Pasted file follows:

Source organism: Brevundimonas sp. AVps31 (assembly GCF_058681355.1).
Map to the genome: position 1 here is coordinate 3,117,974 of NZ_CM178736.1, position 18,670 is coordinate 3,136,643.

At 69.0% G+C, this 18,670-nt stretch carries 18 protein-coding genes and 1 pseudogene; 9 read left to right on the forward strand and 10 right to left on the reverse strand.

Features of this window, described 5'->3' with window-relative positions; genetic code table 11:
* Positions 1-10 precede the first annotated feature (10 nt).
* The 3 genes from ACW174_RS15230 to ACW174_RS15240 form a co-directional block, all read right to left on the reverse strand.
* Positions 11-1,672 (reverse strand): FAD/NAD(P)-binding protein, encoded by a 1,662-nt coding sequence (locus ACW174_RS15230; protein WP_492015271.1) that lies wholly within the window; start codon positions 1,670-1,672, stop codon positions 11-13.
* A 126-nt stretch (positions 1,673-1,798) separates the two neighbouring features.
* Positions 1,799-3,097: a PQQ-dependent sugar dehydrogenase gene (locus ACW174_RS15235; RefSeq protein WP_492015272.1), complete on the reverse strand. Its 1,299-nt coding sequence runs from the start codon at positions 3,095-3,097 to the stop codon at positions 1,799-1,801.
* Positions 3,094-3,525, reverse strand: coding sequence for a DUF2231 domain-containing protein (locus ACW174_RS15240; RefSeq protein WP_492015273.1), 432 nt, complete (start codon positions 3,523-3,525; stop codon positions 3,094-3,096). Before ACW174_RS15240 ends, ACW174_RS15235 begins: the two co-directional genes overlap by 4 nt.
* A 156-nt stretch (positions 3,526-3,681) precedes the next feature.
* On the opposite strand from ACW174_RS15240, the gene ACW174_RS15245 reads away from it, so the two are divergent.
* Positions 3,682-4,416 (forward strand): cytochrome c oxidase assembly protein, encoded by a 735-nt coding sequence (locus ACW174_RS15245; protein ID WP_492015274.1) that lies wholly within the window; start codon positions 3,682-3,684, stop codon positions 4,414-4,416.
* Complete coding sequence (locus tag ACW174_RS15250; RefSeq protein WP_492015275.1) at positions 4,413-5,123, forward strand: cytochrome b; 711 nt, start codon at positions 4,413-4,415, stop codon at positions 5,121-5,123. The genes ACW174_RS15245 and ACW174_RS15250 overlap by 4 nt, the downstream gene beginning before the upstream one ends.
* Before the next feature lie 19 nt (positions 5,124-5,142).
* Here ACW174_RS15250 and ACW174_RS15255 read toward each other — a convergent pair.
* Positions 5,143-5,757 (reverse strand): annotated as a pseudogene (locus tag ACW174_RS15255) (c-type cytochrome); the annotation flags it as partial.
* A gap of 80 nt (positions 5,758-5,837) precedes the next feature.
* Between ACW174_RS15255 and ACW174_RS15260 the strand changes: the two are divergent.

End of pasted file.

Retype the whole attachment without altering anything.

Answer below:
Source organism: Brevundimonas sp. AVps31 (assembly GCF_058681355.1).
Map to the genome: position 1 here is coordinate 3,117,974 of NZ_CM178736.1, position 18,670 is coordinate 3,136,643.

At 69.0% G+C, this 18,670-nt stretch carries 18 protein-coding genes and 1 pseudogene; 9 read left to right on the forward strand and 10 right to left on the reverse strand.

Features of this window, described 5'->3' with window-relative positions; genetic code table 11:
* Positions 1-10 precede the first annotated feature (10 nt).
* The 3 genes from ACW174_RS15230 to ACW174_RS15240 form a co-directional block, all read right to left on the reverse strand.
* Positions 11-1,672 (reverse strand): FAD/NAD(P)-binding protein, encoded by a 1,662-nt coding sequence (locus ACW174_RS15230; protein WP_492015271.1) that lies wholly within the window; start codon positions 1,670-1,672, stop codon positions 11-13.
* A 126-nt stretch (positions 1,673-1,798) separates the two neighbouring features.
* Positions 1,799-3,097: a PQQ-dependent sugar dehydrogenase gene (locus ACW174_RS15235; RefSeq protein WP_492015272.1), complete on the reverse strand. Its 1,299-nt coding sequence runs from the start codon at positions 3,095-3,097 to the stop codon at positions 1,799-1,801.
* Positions 3,094-3,525, reverse strand: coding sequence for a DUF2231 domain-containing protein (locus ACW174_RS15240; RefSeq protein WP_492015273.1), 432 nt, complete (start codon positions 3,523-3,525; stop codon positions 3,094-3,096). Before ACW174_RS15240 ends, ACW174_RS15235 begins: the two co-directional genes overlap by 4 nt.
* A 156-nt stretch (positions 3,526-3,681) precedes the next feature.
* On the opposite strand from ACW174_RS15240, the gene ACW174_RS15245 reads away from it, so the two are divergent.
* Positions 3,682-4,416 (forward strand): cytochrome c oxidase assembly protein, encoded by a 735-nt coding sequence (locus ACW174_RS15245; protein ID WP_492015274.1) that lies wholly within the window; start codon positions 3,682-3,684, stop codon positions 4,414-4,416.
* Complete coding sequence (locus tag ACW174_RS15250; RefSeq protein WP_492015275.1) at positions 4,413-5,123, forward strand: cytochrome b; 711 nt, start codon at positions 4,413-4,415, stop codon at positions 5,121-5,123. The genes ACW174_RS15245 and ACW174_RS15250 overlap by 4 nt, the downstream gene beginning before the upstream one ends.
* Before the next feature lie 19 nt (positions 5,124-5,142).
* Here ACW174_RS15250 and ACW174_RS15255 read toward each other — a convergent pair.
* Positions 5,143-5,757 (reverse strand): annotated as a pseudogene (locus tag ACW174_RS15255) (c-type cytochrome); the annotation flags it as partial.
* A gap of 80 nt (positions 5,758-5,837) precedes the next feature.
* Between ACW174_RS15255 and ACW174_RS15260 the strand changes: the two are divergent.